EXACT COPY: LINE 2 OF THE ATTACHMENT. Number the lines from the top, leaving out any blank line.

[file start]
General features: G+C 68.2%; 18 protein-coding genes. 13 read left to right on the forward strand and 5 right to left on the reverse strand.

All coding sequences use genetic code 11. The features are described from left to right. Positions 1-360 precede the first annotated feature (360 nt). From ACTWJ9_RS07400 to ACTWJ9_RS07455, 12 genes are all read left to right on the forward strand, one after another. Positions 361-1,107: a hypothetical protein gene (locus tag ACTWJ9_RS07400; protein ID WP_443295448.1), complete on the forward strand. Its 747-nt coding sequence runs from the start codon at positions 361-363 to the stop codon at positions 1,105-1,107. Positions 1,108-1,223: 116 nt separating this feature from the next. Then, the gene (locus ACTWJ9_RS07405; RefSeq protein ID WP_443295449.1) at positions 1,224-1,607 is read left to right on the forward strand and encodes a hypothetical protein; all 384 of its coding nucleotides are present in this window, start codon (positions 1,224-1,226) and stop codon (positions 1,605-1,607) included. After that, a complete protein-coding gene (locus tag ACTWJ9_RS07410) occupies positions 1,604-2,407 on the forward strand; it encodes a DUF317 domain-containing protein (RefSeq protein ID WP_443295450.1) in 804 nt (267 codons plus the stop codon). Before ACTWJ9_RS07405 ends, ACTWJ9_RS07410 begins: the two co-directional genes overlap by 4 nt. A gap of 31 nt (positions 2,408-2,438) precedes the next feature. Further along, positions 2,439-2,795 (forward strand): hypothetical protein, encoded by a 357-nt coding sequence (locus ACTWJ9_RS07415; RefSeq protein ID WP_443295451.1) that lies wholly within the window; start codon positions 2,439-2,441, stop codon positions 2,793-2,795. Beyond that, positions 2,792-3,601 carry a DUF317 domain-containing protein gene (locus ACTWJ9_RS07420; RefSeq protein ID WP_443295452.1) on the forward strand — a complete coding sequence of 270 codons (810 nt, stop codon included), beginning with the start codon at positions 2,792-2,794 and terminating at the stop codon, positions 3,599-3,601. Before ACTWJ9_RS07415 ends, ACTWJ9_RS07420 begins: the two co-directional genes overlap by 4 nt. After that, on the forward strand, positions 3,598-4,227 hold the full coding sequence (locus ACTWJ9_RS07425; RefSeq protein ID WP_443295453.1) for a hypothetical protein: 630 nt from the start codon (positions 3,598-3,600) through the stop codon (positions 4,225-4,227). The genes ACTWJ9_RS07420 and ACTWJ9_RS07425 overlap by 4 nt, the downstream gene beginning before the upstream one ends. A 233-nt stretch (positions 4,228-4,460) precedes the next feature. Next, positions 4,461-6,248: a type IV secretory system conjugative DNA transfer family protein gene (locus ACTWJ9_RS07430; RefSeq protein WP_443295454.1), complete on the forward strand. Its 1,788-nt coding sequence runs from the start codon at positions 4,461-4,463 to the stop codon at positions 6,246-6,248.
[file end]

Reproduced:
All coding sequences use genetic code 11. The features are described from left to right. Positions 1-360 precede the first annotated feature (360 nt). From ACTWJ9_RS07400 to ACTWJ9_RS07455, 12 genes are all read left to right on the forward strand, one after another. Positions 361-1,107: a hypothetical protein gene (locus tag ACTWJ9_RS07400; protein ID WP_443295448.1), complete on the forward strand. Its 747-nt coding sequence runs from the start codon at positions 361-363 to the stop codon at positions 1,105-1,107. Positions 1,108-1,223: 116 nt separating this feature from the next. Then, the gene (locus ACTWJ9_RS07405; RefSeq protein ID WP_443295449.1) at positions 1,224-1,607 is read left to right on the forward strand and encodes a hypothetical protein; all 384 of its coding nucleotides are present in this window, start codon (positions 1,224-1,226) and stop codon (positions 1,605-1,607) included. After that, a complete protein-coding gene (locus tag ACTWJ9_RS07410) occupies positions 1,604-2,407 on the forward strand; it encodes a DUF317 domain-containing protein (RefSeq protein ID WP_443295450.1) in 804 nt (267 codons plus the stop codon). Before ACTWJ9_RS07405 ends, ACTWJ9_RS07410 begins: the two co-directional genes overlap by 4 nt. A gap of 31 nt (positions 2,408-2,438) precedes the next feature. Further along, positions 2,439-2,795 (forward strand): hypothetical protein, encoded by a 357-nt coding sequence (locus ACTWJ9_RS07415; RefSeq protein ID WP_443295451.1) that lies wholly within the window; start codon positions 2,439-2,441, stop codon positions 2,793-2,795. Beyond that, positions 2,792-3,601 carry a DUF317 domain-containing protein gene (locus ACTWJ9_RS07420; RefSeq protein ID WP_443295452.1) on the forward strand — a complete coding sequence of 270 codons (810 nt, stop codon included), beginning with the start codon at positions 2,792-2,794 and terminating at the stop codon, positions 3,599-3,601. Before ACTWJ9_RS07415 ends, ACTWJ9_RS07420 begins: the two co-directional genes overlap by 4 nt. After that, on the forward strand, positions 3,598-4,227 hold the full coding sequence (locus ACTWJ9_RS07425; RefSeq protein ID WP_443295453.1) for a hypothetical protein: 630 nt from the start codon (positions 3,598-3,600) through the stop codon (positions 4,225-4,227). The genes ACTWJ9_RS07420 and ACTWJ9_RS07425 overlap by 4 nt, the downstream gene beginning before the upstream one ends. A 233-nt stretch (positions 4,228-4,460) precedes the next feature. Next, positions 4,461-6,248: a type IV secretory system conjugative DNA transfer family protein gene (locus ACTWJ9_RS07430; RefSeq protein WP_443295454.1), complete on the forward strand. Its 1,788-nt coding sequence runs from the start codon at positions 4,461-4,463 to the stop codon at positions 6,246-6,248.